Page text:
It looks like you're using an Ad Blocker.

Please white-list or disable in your ad-blocking tool.

Thank you.


Some features of ATS will be disabled while you continue to use an ad-blocker.


First hand story from Tokyo, Japan

page: 1
<<   2 >>

log in


posted on Mar, 17 2011 @ 01:29 AM
Hey everyone,
I apologize for making another thread on the Japan disaster. I know there's already enough out here on this site.

I am currently living in Japan, in Kawasaki city, but very close to Tokyo (within 15min by train). I experienced the major earthquake first hand. The areas in and around Tokyo were not affected too badly, when compared to the places up north. I haven't noticed any major damage to homes and buildings.
Food is pretty hard to get, especially food that doesn't need to be refrigerated, because of ongoing blackouts.
I used to go to an international school here, so my family knows a lot of foreigners that live here in Japan. These people tend to be pretty wealthy, and I've noticed that at first signs of a disaster, these people are the first to evacuate out of Japan. The local Japanese people seem to be more calm, and think about their fellow people, trying to help each other as much as possible. It's kind of a comforting feeling. Even though there was a crisis, and still a risk of more to come, I feel somewhat safe with these people. I know i would be a lot more scared if this kind of thing happened in America and i was in that situation.
I'm sure you guys have already read a bunch of stories of how helpful the japanese are to each other, so I won't keep going on about that.
I'm currently working at Gap here in Tokyo, and the schedule has been strange, due to the blackouts and train schedules, but i did work there the day after the major quake, and what really surprised me is that some people seem like they were unaffected by the quake. I could swear there was more people shopping for clothes then they usually would on a sunday. That was one thing that kind of made me mad. I mean, a lot of places are closed due to the quakes, but there is still a significant amount of places that try and do as much business as possible, with the time they have. I just couldn't get how people could be out shopping for clothes like it was a normal day, instead of getting supplies and being with their families.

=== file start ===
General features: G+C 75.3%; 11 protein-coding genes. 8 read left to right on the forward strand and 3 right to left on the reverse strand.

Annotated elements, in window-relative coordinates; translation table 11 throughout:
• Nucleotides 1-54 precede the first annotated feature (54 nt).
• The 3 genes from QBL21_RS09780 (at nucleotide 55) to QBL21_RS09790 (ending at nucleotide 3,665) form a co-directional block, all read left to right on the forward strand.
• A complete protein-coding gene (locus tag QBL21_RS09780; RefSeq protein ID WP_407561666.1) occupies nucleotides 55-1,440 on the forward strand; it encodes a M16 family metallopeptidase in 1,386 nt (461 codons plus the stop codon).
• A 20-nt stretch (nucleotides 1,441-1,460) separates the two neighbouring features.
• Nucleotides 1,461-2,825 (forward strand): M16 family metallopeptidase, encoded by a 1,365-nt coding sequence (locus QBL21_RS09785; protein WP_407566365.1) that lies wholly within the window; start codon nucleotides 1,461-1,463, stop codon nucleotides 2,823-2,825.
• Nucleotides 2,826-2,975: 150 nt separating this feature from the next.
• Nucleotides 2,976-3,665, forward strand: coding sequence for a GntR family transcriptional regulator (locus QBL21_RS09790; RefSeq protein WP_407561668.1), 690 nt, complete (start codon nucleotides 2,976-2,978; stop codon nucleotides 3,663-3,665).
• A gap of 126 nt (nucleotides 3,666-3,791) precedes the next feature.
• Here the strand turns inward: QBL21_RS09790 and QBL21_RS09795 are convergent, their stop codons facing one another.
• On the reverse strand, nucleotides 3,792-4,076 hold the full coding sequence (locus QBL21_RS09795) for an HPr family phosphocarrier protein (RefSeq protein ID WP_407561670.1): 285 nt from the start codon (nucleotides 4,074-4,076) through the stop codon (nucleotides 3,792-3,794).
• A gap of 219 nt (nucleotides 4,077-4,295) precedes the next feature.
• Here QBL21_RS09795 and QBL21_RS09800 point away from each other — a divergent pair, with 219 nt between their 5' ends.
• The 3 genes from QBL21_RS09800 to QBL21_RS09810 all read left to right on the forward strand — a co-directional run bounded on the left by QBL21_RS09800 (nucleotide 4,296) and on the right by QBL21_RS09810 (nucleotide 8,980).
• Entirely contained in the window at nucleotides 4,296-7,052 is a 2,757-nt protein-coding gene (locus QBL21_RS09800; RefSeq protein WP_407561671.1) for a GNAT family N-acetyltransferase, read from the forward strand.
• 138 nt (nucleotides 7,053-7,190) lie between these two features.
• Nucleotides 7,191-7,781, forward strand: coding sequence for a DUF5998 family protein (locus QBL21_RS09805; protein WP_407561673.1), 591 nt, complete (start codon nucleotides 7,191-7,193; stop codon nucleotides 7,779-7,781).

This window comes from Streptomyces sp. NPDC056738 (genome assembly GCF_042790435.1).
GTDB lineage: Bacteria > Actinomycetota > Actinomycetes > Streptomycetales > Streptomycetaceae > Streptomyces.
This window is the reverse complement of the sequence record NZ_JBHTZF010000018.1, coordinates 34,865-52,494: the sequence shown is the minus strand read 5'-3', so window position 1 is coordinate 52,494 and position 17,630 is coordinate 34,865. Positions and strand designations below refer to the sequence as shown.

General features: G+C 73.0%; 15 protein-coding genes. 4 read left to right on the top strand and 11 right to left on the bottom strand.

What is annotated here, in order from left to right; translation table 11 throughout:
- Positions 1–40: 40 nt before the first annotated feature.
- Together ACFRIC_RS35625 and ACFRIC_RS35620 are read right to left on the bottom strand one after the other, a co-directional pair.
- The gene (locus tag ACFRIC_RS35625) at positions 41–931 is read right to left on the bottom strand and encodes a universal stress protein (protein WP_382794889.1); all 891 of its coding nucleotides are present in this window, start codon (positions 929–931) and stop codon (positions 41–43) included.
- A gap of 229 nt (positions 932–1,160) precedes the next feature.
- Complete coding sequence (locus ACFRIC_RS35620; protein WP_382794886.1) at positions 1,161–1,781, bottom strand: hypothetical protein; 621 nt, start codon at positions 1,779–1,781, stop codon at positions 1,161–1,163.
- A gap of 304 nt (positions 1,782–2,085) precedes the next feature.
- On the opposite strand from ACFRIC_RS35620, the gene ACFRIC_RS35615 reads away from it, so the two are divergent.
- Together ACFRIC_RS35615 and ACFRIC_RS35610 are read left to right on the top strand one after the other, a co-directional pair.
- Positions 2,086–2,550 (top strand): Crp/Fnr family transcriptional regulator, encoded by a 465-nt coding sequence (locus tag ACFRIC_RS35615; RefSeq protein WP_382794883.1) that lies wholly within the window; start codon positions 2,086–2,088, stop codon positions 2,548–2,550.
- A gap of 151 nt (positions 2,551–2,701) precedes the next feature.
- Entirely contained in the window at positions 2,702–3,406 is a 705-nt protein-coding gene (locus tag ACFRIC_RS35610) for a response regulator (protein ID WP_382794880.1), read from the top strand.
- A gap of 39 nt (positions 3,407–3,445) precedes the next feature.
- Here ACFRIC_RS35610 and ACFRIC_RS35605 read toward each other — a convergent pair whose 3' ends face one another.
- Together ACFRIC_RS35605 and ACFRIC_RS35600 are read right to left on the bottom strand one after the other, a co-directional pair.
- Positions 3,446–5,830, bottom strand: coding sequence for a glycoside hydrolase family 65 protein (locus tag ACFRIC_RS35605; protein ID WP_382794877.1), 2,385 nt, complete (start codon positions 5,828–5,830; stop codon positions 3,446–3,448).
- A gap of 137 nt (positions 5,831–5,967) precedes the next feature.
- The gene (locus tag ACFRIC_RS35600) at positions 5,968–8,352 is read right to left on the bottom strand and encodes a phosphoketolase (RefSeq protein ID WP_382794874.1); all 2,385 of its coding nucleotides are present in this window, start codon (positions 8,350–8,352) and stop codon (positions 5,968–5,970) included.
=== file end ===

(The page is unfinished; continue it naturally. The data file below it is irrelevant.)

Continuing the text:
We are still feeling the effects of this disaster, and I'm sure they will continue to come for at least a month. The international schools have been cancelled til at least the 28th, and they say blackout may continue until april.
I was going to work a few days ago and the station was so packed that they wouldn't let people in. There must have been at least 250-300 people waiting to get on the train. I waited for 2 hours and the numbers just kept growing. I finally gave up and went home with my mom, who was waiting for the trains as well. I have a few pictures, and will post them if anyone is interested.
I have been monitoring a live feed of a geiger counter in Tokyo. Two days ago, there was a spike in the readings going up to around 45 CPM, but it was only temporary and seems like it is going back to normal. I just checked the readings today and its back to around 13CPM, so i think we are relavtively safe for now.
My family has stocked up on some food and water, and a few other supplies. There have been on going quakes. Some still fairly large, I'd say around a M4 in our area. I think the worst thing is just worrying about another big quake hitting, and not knowing when it's going to come. I just try not to think about it, but it's good to be aware and on high alert.
Anyway, that's my side of the story. I think my family has decided to stay put and see what happens. Things look like they are settling down, and i hope that the worst part is over. I will keep you guys updated if anything new happens, and feel free to ask me any questions. I will try to answer them to the best of my ability.
There will be a blackout in my area from 6PM-10PM (Japan time) so I will try to reply to posts after that time.
Thanks for reading,

posted on Mar, 17 2011 @ 01:34 AM
Thanks very much for posting. Glad to hear you and your family are all right for now, and hope that holds. Keep us updated if you can -- news is pretty sparse right now, and the quiet is starting to be alarming.

posted on Mar, 17 2011 @ 01:38 AM
reply to post by bulletproof_monk

Good luck to you. Hope things only get better, and not the other way. Also, hope the food supply improves.
Stay safe.

posted on Mar, 17 2011 @ 01:45 AM
reply to post by sepermeru

Yeah, we were really lucky as things could have been much worse.